Shops high street

Business rates need urgent reform, the BIS committee of MPs has said

The business rates system is not fit for purpose and needs to be fundamentally reformed, according to a report by a cross-party committee of MPs today, which blasts the government for its handling of the high-street crisis.

The long-delayed report (PDF) by the Business, Innovation and Skills Committee - originally expected in October - calls for a wholesale review that goes beyond the administration of business rates to examine whether retail taxes should be based on sales rather than the rateable value of a property.

The report also accuses ministers of failing to address the need for fundamental reform of the “outdated” business rates issue, and criticises their handling of Mary Portas’ 2011 Review.

“Business rates are the single biggest threat to the survival of retail businesses on the high street”

Adrian Bailey MP

Despite spending £2.3m of taxpayers’ cash on 27 Portas Pilots, the report said the government “has not been able to provide evidence of how, or indeed whether that money has been spent by local authorities”.

“There is no readily available data on the allocation of the funds, and, as far as we are aware, no organisation is auditing the funds,” it adds.

When questioned by the committee in October, high-streets minister Brandon Lewis said he would “get a note” to the committee on how the money had been allocated. But the report says: “As of February 2014, we had not received a note from the minister.”

The report calls for retail to have its own system of business taxation and for outdated revaluations to be urgently addressed.

It says the government has not gone far enough with previous measures, calling for a six-month business rates amnesty for businesses occupying empty properties – much further than the 50% reduction announced in the Autumn Statement.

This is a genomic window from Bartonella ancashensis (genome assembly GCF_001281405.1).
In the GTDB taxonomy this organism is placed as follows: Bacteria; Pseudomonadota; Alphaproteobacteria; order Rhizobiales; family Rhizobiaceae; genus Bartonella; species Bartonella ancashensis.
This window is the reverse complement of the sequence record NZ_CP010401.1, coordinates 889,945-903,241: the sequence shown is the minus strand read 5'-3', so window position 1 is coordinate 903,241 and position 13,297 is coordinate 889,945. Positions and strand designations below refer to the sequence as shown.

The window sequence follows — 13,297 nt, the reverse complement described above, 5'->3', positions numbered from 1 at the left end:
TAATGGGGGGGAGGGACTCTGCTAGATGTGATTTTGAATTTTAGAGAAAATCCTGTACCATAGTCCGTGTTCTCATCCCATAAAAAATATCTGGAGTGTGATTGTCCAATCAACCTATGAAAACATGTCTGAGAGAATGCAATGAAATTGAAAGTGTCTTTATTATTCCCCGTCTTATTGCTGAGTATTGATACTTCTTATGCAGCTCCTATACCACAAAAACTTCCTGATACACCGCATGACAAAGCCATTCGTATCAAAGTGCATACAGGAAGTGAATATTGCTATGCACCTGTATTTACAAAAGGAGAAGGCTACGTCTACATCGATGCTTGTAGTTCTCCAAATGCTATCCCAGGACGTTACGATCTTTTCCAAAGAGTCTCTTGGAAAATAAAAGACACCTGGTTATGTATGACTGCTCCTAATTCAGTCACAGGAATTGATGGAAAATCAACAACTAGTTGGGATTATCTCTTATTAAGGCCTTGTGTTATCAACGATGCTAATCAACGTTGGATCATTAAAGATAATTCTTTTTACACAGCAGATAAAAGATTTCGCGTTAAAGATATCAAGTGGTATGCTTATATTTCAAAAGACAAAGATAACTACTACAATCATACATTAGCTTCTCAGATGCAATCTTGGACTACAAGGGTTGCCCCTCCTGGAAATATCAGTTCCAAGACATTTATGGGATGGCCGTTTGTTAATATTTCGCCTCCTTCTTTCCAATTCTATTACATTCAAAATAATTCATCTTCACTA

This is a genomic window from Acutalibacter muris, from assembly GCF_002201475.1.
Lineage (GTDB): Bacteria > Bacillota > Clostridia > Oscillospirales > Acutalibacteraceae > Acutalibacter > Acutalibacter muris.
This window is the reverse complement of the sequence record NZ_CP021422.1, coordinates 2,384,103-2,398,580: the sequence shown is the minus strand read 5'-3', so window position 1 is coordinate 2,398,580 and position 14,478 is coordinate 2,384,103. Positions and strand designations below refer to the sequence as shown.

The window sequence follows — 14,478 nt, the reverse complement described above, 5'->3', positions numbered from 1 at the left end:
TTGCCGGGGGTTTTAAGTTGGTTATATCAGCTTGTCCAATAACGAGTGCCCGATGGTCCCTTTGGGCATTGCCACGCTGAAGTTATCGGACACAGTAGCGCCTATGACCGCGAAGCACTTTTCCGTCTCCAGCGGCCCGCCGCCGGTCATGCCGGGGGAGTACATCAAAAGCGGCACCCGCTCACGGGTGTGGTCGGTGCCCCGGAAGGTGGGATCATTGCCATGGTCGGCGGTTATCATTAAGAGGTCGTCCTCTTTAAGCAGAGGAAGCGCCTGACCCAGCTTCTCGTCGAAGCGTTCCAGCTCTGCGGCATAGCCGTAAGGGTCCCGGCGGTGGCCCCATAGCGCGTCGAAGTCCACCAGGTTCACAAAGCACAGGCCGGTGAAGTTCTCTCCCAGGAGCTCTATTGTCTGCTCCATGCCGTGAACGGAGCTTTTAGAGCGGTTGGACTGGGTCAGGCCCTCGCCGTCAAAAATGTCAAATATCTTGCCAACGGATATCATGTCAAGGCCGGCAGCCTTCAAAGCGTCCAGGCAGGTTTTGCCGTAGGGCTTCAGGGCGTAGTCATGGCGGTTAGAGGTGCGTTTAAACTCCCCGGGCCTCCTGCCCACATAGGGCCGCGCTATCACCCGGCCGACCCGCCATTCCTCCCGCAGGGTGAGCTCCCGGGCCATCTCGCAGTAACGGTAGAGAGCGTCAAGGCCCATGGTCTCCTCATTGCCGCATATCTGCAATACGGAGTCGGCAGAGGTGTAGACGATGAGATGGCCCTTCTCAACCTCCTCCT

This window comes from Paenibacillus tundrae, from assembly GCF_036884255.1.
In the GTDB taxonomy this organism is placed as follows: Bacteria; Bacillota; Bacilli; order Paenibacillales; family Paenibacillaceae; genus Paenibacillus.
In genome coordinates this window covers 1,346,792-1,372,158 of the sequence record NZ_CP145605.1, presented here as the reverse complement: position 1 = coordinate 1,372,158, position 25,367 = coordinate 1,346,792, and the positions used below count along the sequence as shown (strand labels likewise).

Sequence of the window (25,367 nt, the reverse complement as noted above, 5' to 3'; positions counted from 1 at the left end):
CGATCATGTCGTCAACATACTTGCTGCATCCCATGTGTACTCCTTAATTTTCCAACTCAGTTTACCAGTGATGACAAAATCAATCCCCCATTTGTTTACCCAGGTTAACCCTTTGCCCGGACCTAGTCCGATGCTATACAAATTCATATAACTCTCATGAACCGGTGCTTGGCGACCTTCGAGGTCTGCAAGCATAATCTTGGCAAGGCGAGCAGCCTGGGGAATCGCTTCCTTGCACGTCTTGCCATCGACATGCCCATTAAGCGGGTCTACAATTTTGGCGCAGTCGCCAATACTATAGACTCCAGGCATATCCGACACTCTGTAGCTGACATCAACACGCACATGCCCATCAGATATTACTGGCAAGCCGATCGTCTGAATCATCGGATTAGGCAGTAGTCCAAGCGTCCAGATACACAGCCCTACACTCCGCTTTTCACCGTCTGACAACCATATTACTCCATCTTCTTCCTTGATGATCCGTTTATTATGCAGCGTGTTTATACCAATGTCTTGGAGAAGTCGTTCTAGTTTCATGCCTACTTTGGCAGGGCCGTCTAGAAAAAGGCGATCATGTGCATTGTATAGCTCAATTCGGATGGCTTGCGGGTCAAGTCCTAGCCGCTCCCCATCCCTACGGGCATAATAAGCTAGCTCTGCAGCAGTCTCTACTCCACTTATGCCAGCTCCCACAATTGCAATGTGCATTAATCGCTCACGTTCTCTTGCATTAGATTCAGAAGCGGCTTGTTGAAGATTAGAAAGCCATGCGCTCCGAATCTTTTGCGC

The committee also calls for the government to review whether business rates are more appropriately linked to CPI or RPI.

“Amongst the many challenges they face, business rates are the single biggest threat to the survival of retail businesses on the high street,” said committee chair Adrian Bailey MP.

“Since the system was created the retail environment has changed beyond all recognition. A system of business taxation based on physical property is simply no longer appropriate in an increasingly online retail world.”

Commenting on the Portas Pilots’ spending, he added: “£2.3m was allocated to the Portas Pilots amidst much fanfare. Yet the Government now cannot provide evidence of how or even whether the money has been spent. This is not acceptable and must be rectified.”

Body of evidence

Former Iceland Boss, Bill Grimsey, who authored his own review into the high street last year and who gave evidence to the committee, said: “There is now a growing body of evidence showing that the current business rates system is unfair, outdated and holding business back. How many more reports like this do we need before ministers finally wake up to the problems they’re storing up by continuing with a system that’s simply not fit for purpose?”

The British Retail Consortium, which last month presented its own alternatives to the business rates system, welcomed the committee’s call for reform.

“This report must be the final nail in the coffin of the question: ‘do business rates need to be reformed?’ They do. Business thinks so. A committee of Parliament thinks so. We very much hope the government will think so too,” said BRC director general Helen Dickinson.

But the Association of Convenience Stores expressed its concern that the report failed to identify the need for more action to enforce a town centre-first planning policy.

“We are disappointed the committee missed this opportunity to hold government to account over the weaknesses in the planning system that are undermining retailer confidence to invest in town centres,” said ACS CEO James Lowman.